Full TGIF Record # 309593
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Web URL(s):https://scisoc.confex.com/scisoc/2019am/meetingapp.cgi/Paper/121964
    Last checked: 12/05/2019
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Publication Type:
Content Type:Abstract or Summary only
Author(s):Heineck, Garett; Ehlke, Nancy Jo; Altendorf, Kayla; Watkins, Eric
Author Affiliation:Heineck and Watkins: Department of Horticulture Science, University of Minneosta-Twin Cities, St. Paul, MN; Ehlke and Altendorf: Department of Agronomy and Plant Genetics, University of Minnesota-Twin Cities, St. Paul, MN
Title:Increasing competition in perennial ryegrass selection nurseries bolsters prediction accuracy
Section:C05 turfgrass science
Other records with the "C05 turfgrass science" Section

Molecular techniques, genetics and plant breeding oral (includes student competition)
Other records with the "Molecular techniques, genetics and plant breeding oral (includes student competition)" Section
Meeting Info.:San Antonio, Texas: November 10-13, 2019
Source:ASA, CSSA and SSSA International Annual Meetings. 2019, p. 121964.
Publishing Information:[Madison, Wisconsin]: [American Society of Agronomy, Crop Science Society of America, and Soil Science Society of America]
# of Pages:1
Keywords:TIC Keywords: Lolium perenne; Nurseries; Nursery management; Seed production; Seed yield; Seedling competition
Abstract/Contents:"The success of a turf-type perennial ryegrass variety depends on both adequate turfgrass quality and economic seed yield. In most breeding programs, spaced plants are the initial unit of selection wherein observations of related individuals dictate selections of superior germplasm for further testing. As such, spaced plants must be predictive of both sward environments. This research explored the effectiveness of both standard (3 plants m-2) and competitive (23 plants m-2) spaced plant nurseries as selection environments using 20 turf-type entries. Seed production plots, turfgrass plots, and the two spaced-plant growing environments were tested at two locations in Minnesota in 2017 and 2018. Meaningful breeding targets for seed production were discovered using structural equation modeling (SEM). Traits important for superior turfgrass quality were determined through multiple regression across many rating dates. Results showed that winter survival was imperative to obtain optimum seed yield and turfgrass quality, albeit only to a certain extent. Seed yield was only affected when tiller survival was below 20% whereas turfgrass quality was impacted when tiller survival was much higher (<60%). The seed yield components fertile tiller number, spike yield, and fertility index (seed fill efficiency) were identified by the SEM as important breeding targets. Of these, fertility index in spaced plants was by far the most useful indicator of sward yield, especially in the competitive nursery, where rank correlations were substantial at both locations (rs = 0.52 and 0.81, P < 0.05). For turfgrass traits, genetic color and crown rust were the most important predictors of turfgrass quality. In this case, the competitive spaced plant design offered minor improvements of predictive ability compared to the standard environment. Overall, increased competition between spaced plants improved the predictive ability (rs) for seed production traits and while it offered only a small benefit for most turfgrass traits, it did not decrease predictive ability. Furthermore, the competitive design has a lower field space requirement and facilitates more efficient data collection for many traits compared to a standard design."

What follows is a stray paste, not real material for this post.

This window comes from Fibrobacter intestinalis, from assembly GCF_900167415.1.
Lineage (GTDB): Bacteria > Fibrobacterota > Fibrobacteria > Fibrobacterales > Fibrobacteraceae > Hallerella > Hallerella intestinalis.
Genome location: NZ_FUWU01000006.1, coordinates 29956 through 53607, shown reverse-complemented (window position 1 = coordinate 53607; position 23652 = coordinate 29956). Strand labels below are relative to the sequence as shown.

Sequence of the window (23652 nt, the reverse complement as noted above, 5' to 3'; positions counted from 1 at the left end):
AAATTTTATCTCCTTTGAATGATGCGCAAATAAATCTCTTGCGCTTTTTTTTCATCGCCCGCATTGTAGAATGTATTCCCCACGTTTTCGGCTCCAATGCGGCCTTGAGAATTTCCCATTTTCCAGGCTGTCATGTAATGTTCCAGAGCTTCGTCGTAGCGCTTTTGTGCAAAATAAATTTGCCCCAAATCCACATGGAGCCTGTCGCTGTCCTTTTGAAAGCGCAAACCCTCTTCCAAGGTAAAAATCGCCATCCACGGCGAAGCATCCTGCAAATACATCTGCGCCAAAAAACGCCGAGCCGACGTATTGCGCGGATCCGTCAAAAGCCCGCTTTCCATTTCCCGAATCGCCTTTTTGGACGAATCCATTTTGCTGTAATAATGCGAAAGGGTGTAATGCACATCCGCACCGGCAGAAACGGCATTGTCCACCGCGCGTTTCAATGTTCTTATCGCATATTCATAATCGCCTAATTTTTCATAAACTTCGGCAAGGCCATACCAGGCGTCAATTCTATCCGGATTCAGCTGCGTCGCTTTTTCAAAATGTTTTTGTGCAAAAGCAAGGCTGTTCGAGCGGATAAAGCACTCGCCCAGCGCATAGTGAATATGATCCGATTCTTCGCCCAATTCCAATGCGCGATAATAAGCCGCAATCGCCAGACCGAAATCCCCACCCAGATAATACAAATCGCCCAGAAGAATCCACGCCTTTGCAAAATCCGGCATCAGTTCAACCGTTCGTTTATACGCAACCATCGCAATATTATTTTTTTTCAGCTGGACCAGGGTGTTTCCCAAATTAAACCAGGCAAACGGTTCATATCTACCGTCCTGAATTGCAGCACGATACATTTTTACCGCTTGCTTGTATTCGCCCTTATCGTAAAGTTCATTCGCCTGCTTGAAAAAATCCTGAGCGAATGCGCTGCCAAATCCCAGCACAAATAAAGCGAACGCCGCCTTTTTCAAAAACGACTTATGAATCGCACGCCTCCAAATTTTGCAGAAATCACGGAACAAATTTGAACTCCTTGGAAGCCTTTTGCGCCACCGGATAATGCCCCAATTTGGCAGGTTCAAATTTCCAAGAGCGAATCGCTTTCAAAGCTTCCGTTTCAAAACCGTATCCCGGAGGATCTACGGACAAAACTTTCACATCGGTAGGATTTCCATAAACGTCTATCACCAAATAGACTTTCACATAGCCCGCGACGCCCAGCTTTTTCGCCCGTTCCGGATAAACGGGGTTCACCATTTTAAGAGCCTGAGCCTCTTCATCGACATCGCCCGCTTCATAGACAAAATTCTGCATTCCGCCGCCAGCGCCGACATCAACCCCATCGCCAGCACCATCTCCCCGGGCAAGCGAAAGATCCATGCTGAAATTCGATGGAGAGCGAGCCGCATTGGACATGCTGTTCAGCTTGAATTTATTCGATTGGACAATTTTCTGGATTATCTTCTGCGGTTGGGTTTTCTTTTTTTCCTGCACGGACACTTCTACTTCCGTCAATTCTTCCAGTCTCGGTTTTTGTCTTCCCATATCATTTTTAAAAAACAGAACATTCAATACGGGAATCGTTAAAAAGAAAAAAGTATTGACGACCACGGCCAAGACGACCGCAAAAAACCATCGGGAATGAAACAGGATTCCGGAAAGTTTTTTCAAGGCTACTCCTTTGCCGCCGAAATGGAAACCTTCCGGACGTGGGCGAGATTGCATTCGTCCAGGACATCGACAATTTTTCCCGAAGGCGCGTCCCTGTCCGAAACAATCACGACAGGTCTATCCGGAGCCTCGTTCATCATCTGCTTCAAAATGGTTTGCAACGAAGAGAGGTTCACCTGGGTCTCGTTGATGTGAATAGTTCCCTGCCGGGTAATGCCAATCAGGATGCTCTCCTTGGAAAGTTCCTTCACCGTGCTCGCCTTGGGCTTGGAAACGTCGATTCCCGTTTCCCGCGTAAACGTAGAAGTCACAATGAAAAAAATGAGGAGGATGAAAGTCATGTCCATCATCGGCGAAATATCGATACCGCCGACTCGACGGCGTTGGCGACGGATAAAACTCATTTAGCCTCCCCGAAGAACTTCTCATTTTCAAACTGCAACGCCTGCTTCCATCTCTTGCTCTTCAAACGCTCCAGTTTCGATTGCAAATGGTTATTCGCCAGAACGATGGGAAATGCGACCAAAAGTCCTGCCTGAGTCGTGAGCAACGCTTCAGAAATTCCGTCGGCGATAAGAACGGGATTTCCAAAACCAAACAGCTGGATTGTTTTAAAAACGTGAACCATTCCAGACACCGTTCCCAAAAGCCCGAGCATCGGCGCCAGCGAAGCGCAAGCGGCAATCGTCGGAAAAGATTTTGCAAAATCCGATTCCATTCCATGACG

Note:This item is an abstract only!
ASA/CSSA/SSSA Citation (Crop Science-Like - may be incomplete):
Heineck, G., N. J. Ehlke, K. Altendorf, and E. Watkins. 2019. Increasing competition in perennial ryegrass selection nurseries bolsters prediction accuracy. Agron. Abr. p. 121964.
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